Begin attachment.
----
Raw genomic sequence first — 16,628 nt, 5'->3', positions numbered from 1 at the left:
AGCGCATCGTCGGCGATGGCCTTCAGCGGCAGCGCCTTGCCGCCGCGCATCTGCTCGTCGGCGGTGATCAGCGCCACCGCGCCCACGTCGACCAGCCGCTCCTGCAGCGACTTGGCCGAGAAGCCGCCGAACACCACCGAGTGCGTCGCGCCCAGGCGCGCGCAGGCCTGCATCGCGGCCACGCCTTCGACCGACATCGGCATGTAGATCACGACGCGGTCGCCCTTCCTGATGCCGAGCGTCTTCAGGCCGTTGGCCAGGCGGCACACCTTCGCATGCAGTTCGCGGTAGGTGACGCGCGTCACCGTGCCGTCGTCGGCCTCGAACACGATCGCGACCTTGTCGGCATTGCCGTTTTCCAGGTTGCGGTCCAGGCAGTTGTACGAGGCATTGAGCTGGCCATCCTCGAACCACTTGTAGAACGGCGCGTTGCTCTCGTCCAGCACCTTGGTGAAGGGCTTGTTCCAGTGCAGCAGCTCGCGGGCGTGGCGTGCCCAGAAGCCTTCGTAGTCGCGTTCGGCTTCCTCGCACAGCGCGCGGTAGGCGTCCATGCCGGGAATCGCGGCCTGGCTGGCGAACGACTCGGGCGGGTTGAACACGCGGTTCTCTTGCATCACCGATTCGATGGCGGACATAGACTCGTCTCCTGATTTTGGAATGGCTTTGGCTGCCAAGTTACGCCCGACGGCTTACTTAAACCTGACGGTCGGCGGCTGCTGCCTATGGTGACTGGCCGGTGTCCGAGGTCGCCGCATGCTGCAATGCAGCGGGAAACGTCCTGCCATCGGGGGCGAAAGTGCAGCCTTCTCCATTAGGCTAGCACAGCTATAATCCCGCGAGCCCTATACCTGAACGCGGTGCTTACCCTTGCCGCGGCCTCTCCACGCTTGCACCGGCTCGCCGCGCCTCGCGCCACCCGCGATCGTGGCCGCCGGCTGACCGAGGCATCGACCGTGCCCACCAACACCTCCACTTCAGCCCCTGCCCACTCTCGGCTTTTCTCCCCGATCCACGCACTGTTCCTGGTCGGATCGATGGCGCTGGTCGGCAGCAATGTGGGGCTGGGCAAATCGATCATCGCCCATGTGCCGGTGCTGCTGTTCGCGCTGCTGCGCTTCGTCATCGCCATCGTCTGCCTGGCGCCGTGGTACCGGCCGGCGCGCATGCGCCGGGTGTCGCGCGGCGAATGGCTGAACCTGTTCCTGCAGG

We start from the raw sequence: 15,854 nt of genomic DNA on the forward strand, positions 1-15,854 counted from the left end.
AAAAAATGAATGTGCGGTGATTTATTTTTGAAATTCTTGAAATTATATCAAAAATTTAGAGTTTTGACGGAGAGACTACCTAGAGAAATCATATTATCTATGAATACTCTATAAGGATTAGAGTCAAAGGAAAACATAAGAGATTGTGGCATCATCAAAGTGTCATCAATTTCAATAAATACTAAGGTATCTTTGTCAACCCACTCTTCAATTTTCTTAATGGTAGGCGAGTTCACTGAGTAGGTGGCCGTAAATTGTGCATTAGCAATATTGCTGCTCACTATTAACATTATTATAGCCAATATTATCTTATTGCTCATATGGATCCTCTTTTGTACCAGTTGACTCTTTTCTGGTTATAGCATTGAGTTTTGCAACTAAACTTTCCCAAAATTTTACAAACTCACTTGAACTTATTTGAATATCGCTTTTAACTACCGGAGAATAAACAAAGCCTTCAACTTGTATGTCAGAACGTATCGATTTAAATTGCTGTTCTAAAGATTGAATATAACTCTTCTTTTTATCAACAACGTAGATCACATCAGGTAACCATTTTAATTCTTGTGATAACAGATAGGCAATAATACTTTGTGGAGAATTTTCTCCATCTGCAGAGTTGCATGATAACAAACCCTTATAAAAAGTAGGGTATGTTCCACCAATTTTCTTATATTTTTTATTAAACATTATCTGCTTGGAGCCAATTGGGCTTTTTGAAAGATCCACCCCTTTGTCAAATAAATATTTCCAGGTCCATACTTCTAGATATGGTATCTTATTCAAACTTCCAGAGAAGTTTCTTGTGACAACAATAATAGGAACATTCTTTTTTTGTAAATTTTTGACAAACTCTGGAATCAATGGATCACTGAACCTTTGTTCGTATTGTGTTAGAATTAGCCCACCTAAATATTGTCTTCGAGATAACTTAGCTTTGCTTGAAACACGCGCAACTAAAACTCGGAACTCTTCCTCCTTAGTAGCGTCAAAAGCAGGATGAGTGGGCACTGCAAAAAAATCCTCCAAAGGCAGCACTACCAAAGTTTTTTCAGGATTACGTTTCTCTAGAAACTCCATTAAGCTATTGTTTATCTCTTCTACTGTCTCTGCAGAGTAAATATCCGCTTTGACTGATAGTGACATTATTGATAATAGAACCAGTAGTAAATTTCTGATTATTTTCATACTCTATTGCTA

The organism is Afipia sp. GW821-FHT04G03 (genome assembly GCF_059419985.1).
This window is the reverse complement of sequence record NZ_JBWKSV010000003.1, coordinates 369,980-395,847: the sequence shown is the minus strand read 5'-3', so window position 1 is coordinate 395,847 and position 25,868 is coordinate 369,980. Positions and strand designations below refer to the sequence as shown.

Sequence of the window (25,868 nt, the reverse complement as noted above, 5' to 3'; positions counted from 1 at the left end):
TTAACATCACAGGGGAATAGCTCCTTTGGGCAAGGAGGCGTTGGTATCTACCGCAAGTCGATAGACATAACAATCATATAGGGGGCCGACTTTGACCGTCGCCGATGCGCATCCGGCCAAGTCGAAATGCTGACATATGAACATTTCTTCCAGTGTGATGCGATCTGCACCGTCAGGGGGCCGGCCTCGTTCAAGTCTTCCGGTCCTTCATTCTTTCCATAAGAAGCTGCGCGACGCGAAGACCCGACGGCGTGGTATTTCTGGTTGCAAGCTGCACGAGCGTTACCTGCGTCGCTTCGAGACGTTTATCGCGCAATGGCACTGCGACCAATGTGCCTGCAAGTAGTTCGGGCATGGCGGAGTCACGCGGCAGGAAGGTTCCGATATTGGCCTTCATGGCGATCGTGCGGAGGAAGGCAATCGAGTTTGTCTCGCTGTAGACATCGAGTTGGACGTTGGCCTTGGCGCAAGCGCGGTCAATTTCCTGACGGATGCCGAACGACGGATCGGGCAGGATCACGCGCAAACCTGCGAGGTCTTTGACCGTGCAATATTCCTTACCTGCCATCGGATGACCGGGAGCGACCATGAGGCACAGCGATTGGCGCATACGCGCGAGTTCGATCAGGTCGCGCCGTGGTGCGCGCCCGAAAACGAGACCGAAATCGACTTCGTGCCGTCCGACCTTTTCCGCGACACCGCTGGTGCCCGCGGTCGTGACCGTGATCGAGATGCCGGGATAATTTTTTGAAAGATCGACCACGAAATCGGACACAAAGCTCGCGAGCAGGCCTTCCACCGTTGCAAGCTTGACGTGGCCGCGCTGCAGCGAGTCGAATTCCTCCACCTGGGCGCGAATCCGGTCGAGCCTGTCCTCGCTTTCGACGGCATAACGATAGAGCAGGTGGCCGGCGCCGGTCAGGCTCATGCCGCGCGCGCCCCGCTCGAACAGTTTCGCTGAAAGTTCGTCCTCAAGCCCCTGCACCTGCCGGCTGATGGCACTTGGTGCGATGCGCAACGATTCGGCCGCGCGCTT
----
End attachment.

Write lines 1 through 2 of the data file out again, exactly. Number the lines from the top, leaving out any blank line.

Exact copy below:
Raw genomic sequence first — 16,628 nt, 5'->3', positions numbered from 1 at the left:
AGCGCATCGTCGGCGATGGCCTTCAGCGGCAGCGCCTTGCCGCCGCGCATCTGCTCGTCGGCGGTGATCAGCGCCACCGCGCCCACGTCGACCAGCCGCTCCTGCAGCGACTTGGCCGAGAAGCCGCCGAACACCACCGAGTGCGTCGCGCCCAGGCGCGCGCAGGCCTGCATCGCGGCCACGCCTTCGACCGACATCGGCATGTAGATCACGACGCGGTCGCCCTTCCTGATGCCGAGCGTCTTCAGGCCGTTGGCCAGGCGGCACACCTTCGCATGCAGTTCGCGGTAGGTGACGCGCGTCACCGTGCCGTCGTCGGCCTCGAACACGATCGCGACCTTGTCGGCATTGCCGTTTTCCAGGTTGCGGTCCAGGCAGTTGTACGAGGCATTGAGCTGGCCATCCTCGAACCACTTGTAGAACGGCGCGTTGCTCTCGTCCAGCACCTTGGTGAAGGGCTTGTTCCAGTGCAGCAGCTCGCGGGCGTGGCGTGCCCAGAAGCCTTCGTAGTCGCGTTCGGCTTCCTCGCACAGCGCGCGGTAGGCGTCCATGCCGGGAATCGCGGCCTGGCTGGCGAACGACTCGGGCGGGTTGAACACGCGGTTCTCTTGCATCACCGATTCGATGGCGGACATAGACTCGTCTCCTGATTTTGGAATGGCTTTGGCTGCCAAGTTACGCCCGACGGCTTACTTAAACCTGACGGTCGGCGGCTGCTGCCTATGGTGACTGGCCGGTGTCCGAGGTCGCCGCATGCTGCAATGCAGCGGGAAACGTCCTGCCATCGGGGGCGAAAGTGCAGCCTTCTCCATTAGGCTAGCACAGCTATAATCCCGCGAGCCCTATACCTGAACGCGGTGCTTACCCTTGCCGCGGCCTCTCCACGCTTGCACCGGCTCGCCGCGCCTCGCGCCACCCGCGATCGTGGCCGCCGGCTGACCGAGGCATCGACCGTGCCCACCAACACCTCCACTTCAGCCCCTGCCCACTCTCGGCTTTTCTCCCCGATCCACGCACTGTTCCTGGTCGGATCGATGGCGCTGGTCGGCAGCAATGTGGGGCTGGGCAAATCGATCATCGCCCATGTGCCGGTGCTGCTGTTCGCGCTGCTGCGCTTCGTCATCGCCATCGTCTGCCTGGCGCCGTGGTACCGGCCGGCGCGCATGCGCCGGGTGTCGCGCGGCGAATGGCTGAACCTGTTCCTGCAGG